27 February 2013

‘The State (France) failed to prepare St. Martin for new status’

MARIGOT--Senator Louis-Constant Fleming plans to take France's Minister of Overseas Territories Victorin Lurel to task over the State's failure to properly establish the Collectivité of St. Martin, whereas it has fulfilled its obligations towards New Caledonia and Mayotte and is about do so again for Martinique and French Guiana, two territories that will become Collectivités in 2015.

On February 13, the Minister submitted to the Council of Ministers two ordinances, organizing and preparing the institutional change of Martinique and French Guiana that will become Collectivités in 2015.

One ordinance determines budgetary rules, financial and accounting that will be applicable to both Collectivités, and the other deals with the transfer of civil servants of the department and the region to each new Collectivité without changing their status, and also the transfer of assets and liabilities of the department and region to each new Collectivité.

According to the terms of the Daily Bulletin of Thursday, February 14, "these orders give the new Collectivités human and material resources, as well as budgetary tools and financial matters necessary for their proper functioning."

"We can rejoice for Martinique and French Guiana to have the preparation of their new Collectivité status in place and taken care of, since this high skills transfer cannot take place without the prior transfer of financial means and human resources," commented Fleming.

"Provision is also required for the time needed to make the transition, by knowledgeable staff assisting in the implementation of the new administration.

"But we cannot help thinking that St. Martin has been paying the price of a municipality's total unpreparedness and a total non-interest of the State, even though the procedures were done previously with Mayotte and New-Caledonia.

"In the case of St. Martin, it was to move from a municipal administration to a real territorial administration with municipal, departmental, regional and some state responsibilities. It is obvious that such a transition should have been prepared, and a single municipal administration is by definition very limited. The State should have provided the new Collectivité employees the necessary tools and time for a serious and successful launch under the new status."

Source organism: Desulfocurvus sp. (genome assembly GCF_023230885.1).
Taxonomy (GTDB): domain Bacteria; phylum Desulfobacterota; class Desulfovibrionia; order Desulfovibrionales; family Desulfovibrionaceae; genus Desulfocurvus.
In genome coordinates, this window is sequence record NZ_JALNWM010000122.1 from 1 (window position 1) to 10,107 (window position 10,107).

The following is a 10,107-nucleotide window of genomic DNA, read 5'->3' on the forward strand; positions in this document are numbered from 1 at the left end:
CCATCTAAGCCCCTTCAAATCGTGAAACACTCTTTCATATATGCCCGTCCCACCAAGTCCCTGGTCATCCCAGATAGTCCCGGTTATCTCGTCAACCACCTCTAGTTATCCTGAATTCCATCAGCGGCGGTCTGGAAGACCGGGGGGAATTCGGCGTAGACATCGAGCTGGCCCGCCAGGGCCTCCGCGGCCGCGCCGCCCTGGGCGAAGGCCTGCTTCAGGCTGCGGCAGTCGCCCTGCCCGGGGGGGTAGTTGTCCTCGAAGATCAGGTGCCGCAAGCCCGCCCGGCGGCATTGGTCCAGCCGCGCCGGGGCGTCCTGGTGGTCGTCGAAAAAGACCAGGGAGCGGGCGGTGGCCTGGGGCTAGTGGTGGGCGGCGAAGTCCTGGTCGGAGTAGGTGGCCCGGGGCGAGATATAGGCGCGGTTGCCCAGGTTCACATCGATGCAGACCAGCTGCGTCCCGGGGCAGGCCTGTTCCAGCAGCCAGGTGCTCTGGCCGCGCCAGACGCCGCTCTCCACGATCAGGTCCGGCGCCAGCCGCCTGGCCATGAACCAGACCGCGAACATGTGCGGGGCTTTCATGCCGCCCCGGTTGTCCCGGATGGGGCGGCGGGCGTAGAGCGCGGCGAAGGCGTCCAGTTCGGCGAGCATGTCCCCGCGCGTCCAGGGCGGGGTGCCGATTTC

Fleming emphasises the State has not fulfilled its obligations towards St. Martin, but met them towards New Caledonia and Mayotte in their institutional transitions and is about to respect them for Martinique and French Guiana.

"Yet France had enough time to implement the changes for St Martin, given the time that elapsed between the referendum of December 2003 and the Organic Law of February 21, 2007, establishing the new Collectivité," he argued. "It seems to me therefore necessary and appropriate to question the Minister of Overseas, previously Member of Parliament (MP) for St. Martin until June 2012, and to remind him of the State's failure to establish the Collectivité of St. Martin.

"It is also his moral obligation to repair the damages done. The best thing the State could do to start repairing the damages done is to obtain the annulment of the decree of April 22, 2011, fixing an overall budget of negative compensation of 634,126 euros. The Collectivité has made a request to the Council of State on July 2011 for cancellation and has, to this date, not received an answer."